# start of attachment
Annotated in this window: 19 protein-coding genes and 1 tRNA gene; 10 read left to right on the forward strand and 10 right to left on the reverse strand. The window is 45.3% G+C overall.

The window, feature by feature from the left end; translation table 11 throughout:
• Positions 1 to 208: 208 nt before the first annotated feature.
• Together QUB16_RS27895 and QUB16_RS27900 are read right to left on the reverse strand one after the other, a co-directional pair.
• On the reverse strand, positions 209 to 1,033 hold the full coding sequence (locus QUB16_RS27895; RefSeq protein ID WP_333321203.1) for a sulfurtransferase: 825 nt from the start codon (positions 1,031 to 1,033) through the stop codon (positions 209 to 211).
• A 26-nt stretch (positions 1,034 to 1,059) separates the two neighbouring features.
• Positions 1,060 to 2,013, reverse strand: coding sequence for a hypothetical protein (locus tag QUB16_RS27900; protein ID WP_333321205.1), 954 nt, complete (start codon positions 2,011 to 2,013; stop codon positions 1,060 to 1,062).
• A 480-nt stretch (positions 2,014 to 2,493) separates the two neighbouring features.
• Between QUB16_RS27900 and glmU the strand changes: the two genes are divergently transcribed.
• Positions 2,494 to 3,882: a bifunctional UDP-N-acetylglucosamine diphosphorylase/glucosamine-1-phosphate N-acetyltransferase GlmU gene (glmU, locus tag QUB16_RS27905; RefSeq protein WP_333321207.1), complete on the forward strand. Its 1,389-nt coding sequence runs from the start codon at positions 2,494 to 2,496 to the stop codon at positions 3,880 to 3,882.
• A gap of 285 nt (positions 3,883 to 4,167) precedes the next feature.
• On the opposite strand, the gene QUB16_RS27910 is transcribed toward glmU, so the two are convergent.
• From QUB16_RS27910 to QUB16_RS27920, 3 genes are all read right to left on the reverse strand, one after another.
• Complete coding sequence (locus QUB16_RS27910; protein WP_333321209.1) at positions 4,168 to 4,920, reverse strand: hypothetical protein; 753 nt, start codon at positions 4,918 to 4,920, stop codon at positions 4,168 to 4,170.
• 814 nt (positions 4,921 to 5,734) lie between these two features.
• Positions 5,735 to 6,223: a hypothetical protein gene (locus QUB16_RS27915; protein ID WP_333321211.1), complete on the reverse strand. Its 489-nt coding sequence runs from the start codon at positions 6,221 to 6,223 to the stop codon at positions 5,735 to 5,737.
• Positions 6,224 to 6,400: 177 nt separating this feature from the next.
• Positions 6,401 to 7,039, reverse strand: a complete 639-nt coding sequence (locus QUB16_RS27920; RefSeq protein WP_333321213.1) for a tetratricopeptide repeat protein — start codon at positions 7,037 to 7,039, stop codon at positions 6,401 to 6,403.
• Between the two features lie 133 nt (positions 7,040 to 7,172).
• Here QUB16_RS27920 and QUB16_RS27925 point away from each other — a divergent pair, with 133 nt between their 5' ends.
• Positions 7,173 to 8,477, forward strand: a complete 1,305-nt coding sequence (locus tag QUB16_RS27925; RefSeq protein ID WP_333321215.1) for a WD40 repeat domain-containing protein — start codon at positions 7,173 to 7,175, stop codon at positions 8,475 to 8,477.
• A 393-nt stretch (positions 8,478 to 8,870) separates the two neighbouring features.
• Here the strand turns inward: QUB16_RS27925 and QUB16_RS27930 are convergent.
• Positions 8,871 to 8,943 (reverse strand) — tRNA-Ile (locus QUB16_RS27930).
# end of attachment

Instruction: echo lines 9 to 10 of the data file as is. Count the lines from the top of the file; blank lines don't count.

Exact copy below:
• Between QUB16_RS27900 and glmU the strand changes: the two genes are divergently transcribed.
• Positions 2,494 to 3,882: a bifunctional UDP-N-acetylglucosamine diphosphorylase/glucosamine-1-phosphate N-acetyltransferase GlmU gene (glmU, locus tag QUB16_RS27905; RefSeq protein WP_333321207.1), complete on the forward strand. Its 1,389-nt coding sequence runs from the start codon at positions 2,494 to 2,496 to the stop codon at positions 3,880 to 3,882.